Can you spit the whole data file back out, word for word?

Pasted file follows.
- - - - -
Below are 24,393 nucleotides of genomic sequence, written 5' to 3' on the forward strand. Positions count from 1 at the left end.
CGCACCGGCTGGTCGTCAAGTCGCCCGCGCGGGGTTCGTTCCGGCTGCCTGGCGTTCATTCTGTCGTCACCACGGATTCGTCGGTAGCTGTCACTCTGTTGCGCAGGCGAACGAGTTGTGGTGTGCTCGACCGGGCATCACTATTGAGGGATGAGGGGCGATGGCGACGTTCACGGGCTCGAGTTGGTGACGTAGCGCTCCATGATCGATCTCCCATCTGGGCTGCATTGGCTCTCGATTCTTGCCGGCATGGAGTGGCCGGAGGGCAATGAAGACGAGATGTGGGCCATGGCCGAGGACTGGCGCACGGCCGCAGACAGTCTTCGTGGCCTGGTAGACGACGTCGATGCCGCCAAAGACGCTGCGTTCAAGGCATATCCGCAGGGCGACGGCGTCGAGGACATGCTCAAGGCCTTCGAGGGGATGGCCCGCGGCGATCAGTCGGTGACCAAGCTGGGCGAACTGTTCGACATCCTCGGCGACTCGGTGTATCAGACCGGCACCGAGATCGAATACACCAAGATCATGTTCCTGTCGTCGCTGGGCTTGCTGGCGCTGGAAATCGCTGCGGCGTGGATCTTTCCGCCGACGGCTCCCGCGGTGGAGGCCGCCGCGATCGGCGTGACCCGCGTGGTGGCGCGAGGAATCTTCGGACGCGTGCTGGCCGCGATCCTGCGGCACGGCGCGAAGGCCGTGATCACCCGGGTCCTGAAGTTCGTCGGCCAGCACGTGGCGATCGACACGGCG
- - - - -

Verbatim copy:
Below are 24,393 nucleotides of genomic sequence, written 5' to 3' on the forward strand. Positions count from 1 at the left end.
CGCACCGGCTGGTCGTCAAGTCGCCCGCGCGGGGTTCGTTCCGGCTGCCTGGCGTTCATTCTGTCGTCACCACGGATTCGTCGGTAGCTGTCACTCTGTTGCGCAGGCGAACGAGTTGTGGTGTGCTCGACCGGGCATCACTATTGAGGGATGAGGGGCGATGGCGACGTTCACGGGCTCGAGTTGGTGACGTAGCGCTCCATGATCGATCTCCCATCTGGGCTGCATTGGCTCTCGATTCTTGCCGGCATGGAGTGGCCGGAGGGCAATGAAGACGAGATGTGGGCCATGGCCGAGGACTGGCGCACGGCCGCAGACAGTCTTCGTGGCCTGGTAGACGACGTCGATGCCGCCAAAGACGCTGCGTTCAAGGCATATCCGCAGGGCGACGGCGTCGAGGACATGCTCAAGGCCTTCGAGGGGATGGCCCGCGGCGATCAGTCGGTGACCAAGCTGGGCGAACTGTTCGACATCCTCGGCGACTCGGTGTATCAGACCGGCACCGAGATCGAATACACCAAGATCATGTTCCTGTCGTCGCTGGGCTTGCTGGCGCTGGAAATCGCTGCGGCGTGGATCTTTCCGCCGACGGCTCCCGCGGTGGAGGCCGCCGCGATCGGCGTGACCCGCGTGGTGGCGCGAGGAATCTTCGGACGCGTGCTGGCCGCGATCCTGCGGCACGGCGCGAAGGCCGTGATCACCCGGGTCCTGAAGTTCGTCGGCCAGCACGTGGCGATCGACACGGCG